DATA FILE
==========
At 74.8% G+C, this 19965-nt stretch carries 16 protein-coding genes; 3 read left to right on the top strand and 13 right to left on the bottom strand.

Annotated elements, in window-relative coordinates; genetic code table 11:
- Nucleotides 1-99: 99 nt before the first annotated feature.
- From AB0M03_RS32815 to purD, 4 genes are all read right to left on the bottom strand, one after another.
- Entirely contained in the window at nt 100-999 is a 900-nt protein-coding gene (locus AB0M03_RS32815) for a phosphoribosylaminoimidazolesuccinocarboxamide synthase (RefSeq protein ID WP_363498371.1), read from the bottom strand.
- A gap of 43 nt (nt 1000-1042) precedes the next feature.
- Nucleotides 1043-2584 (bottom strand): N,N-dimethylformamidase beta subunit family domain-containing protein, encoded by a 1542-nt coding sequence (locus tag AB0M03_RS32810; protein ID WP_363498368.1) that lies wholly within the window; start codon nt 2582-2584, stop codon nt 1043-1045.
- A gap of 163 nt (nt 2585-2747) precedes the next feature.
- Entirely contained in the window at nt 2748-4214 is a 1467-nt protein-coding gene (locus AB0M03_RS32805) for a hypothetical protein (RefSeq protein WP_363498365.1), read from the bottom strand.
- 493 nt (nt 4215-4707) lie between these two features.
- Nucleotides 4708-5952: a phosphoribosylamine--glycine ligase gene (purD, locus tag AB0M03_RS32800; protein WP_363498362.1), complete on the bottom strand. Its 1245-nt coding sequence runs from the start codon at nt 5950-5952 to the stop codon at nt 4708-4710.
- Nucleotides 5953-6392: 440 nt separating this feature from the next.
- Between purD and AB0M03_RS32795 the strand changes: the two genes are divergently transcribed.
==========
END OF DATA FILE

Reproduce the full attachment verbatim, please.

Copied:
At 74.8% G+C, this 19965-nt stretch carries 16 protein-coding genes; 3 read left to right on the top strand and 13 right to left on the bottom strand.

Annotated elements, in window-relative coordinates; genetic code table 11:
- Nucleotides 1-99: 99 nt before the first annotated feature.
- From AB0M03_RS32815 to purD, 4 genes are all read right to left on the bottom strand, one after another.
- Entirely contained in the window at nt 100-999 is a 900-nt protein-coding gene (locus AB0M03_RS32815) for a phosphoribosylaminoimidazolesuccinocarboxamide synthase (RefSeq protein ID WP_363498371.1), read from the bottom strand.
- A gap of 43 nt (nt 1000-1042) precedes the next feature.
- Nucleotides 1043-2584 (bottom strand): N,N-dimethylformamidase beta subunit family domain-containing protein, encoded by a 1542-nt coding sequence (locus tag AB0M03_RS32810; protein ID WP_363498368.1) that lies wholly within the window; start codon nt 2582-2584, stop codon nt 1043-1045.
- A gap of 163 nt (nt 2585-2747) precedes the next feature.
- Entirely contained in the window at nt 2748-4214 is a 1467-nt protein-coding gene (locus AB0M03_RS32805) for a hypothetical protein (RefSeq protein WP_363498365.1), read from the bottom strand.
- 493 nt (nt 4215-4707) lie between these two features.
- Nucleotides 4708-5952: a phosphoribosylamine--glycine ligase gene (purD, locus tag AB0M03_RS32800; protein WP_363498362.1), complete on the bottom strand. Its 1245-nt coding sequence runs from the start codon at nt 5950-5952 to the stop codon at nt 4708-4710.
- Nucleotides 5953-6392: 440 nt separating this feature from the next.
- Between purD and AB0M03_RS32795 the strand changes: the two genes are divergently transcribed.